Forrest Gump is a beloved film. Whether or not you've watched it, you are probably aware of the cultural weight the film carries. Although it has many quotable moments, the direction and cinematography of the film hold a beautiful simplicity to it that immediately evokes a sense of nostalgia. 

The 1994 film stars Tom Hanks as Forrest Gump, an earnest Vietnam War veteran, who accidentally partakes in the movie’s pivotal pop culture moments of the 1960s and 1970s. The film is mostly told through backstory, flashing back to the present where Forrest is waiting on a bus stop bench and reflecting on his life with strangers. 

Hanks doubted that anyone would care about a man sitting on the bench, telling the ReelBlend podcast, “I will tell you, in Forrest Gump, all the stuff that we shot on the park bench in Savannah, Georgia… we were just shooting fodder for a possible narrative piece of it.”

Since then, the bench scene has become an image of pop culture, eliciting a weight of nostalgia in the heart with its location, characters, and light, one of cinema’s most powerful tools. 

Lewis Potts breaks down how director Robert Zemeckis and cinematographer Don Burgess shot the bench scene in Forrest Gump. By using natural light, three large diffusers, and multiple camera angles, you can recreate the scene to make your next dialogue scene more interesting.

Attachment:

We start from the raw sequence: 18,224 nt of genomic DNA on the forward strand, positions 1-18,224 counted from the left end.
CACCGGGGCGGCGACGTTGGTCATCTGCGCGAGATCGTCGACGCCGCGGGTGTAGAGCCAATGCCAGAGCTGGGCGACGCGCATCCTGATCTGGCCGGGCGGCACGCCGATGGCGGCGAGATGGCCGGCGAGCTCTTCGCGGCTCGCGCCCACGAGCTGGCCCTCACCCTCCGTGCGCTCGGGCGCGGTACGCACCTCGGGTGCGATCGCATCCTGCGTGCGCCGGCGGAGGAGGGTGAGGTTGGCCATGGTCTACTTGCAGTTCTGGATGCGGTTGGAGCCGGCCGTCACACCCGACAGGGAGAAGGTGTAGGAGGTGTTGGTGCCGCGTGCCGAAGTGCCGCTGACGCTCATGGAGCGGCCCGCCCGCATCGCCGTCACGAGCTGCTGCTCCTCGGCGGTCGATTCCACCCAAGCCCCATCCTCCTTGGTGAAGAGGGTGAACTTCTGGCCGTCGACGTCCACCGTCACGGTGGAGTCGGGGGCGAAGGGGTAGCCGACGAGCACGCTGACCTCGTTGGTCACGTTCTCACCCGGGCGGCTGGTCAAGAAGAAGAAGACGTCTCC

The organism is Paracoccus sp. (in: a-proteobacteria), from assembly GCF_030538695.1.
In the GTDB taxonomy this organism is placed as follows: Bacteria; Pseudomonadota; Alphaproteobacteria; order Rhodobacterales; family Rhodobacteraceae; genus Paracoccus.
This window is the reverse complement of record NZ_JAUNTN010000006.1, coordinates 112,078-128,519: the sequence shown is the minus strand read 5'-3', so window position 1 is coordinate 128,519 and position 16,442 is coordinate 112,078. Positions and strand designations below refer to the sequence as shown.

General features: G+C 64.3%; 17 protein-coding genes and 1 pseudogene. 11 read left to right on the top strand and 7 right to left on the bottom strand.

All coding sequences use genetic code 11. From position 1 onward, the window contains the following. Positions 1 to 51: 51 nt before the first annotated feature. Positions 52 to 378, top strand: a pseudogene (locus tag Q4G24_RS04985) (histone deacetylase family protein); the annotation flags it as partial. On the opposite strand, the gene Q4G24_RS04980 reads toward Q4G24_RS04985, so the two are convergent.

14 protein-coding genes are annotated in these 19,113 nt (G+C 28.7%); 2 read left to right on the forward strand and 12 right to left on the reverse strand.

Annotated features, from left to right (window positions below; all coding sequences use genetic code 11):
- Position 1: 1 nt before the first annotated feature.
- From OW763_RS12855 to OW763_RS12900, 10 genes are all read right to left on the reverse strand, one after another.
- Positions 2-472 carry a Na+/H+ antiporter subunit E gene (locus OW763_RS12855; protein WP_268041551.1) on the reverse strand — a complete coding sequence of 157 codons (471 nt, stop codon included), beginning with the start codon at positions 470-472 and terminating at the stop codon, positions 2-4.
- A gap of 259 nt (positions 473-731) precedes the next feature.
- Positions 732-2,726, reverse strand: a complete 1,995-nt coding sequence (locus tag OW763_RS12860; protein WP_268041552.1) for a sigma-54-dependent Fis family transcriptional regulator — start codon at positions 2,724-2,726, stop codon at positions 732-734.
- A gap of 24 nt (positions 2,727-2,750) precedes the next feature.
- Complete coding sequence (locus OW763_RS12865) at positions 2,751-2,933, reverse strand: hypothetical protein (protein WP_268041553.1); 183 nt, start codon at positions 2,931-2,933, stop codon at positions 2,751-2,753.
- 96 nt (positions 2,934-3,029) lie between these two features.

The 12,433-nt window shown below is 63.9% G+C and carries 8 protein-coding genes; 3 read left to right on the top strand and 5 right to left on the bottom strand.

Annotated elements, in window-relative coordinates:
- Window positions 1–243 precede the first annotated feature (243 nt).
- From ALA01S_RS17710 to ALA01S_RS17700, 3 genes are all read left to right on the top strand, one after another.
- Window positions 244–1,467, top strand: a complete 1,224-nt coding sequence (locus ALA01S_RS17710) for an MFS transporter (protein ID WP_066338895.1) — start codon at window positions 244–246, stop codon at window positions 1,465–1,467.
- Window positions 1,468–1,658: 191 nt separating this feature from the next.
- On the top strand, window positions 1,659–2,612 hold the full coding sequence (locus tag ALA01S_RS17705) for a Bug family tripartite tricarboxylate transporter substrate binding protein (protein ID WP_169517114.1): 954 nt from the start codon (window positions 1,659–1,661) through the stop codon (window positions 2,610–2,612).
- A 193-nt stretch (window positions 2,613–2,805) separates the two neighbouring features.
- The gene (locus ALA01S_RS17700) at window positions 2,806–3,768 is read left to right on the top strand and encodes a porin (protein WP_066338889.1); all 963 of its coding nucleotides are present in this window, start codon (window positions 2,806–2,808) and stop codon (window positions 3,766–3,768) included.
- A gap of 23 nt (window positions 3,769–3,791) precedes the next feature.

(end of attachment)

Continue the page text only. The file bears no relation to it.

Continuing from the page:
How to light the iconic scene

The bench scene is really a simple setup that you can do on a budget. All you need is a single location, a camera, three large white diffusion frames, and large lights. 

Around the bench, the diffusion frames should be placed in front of the bench to control the sunlight from hitting the bench directly. Behind the diffusion, place the large lights. Larger units will create a softer light that looks almost like natural light. 

When you watch the bench scenes throughout Forrest Gump, you will notice that the natural sunlight is bouncing around. The continuity doesn’t seem to matter in this Best Picture winner, so you are good also as long as the sun is in the background.

Potts does note that the style of cinematography used in Forrest Gump is slightly outdated. 

Instead of using three large white diffusion frames, Potts notes that modern cinematographers will use one black frame on the opposite side of the camera to add more contrast to one side of the actor’s face. The other two diffusion frames are still bouncing or diffusing the light to create ambient daylight. 

The setup is very simple, yet effective. You can easily create this scene for your project to create a nice soft daylight look that feels as nostalgic as Forrest Gump

Do you have any other tips for recreating this iconic bench scene? Let us know in the comments below! 

Source: Lewis Potts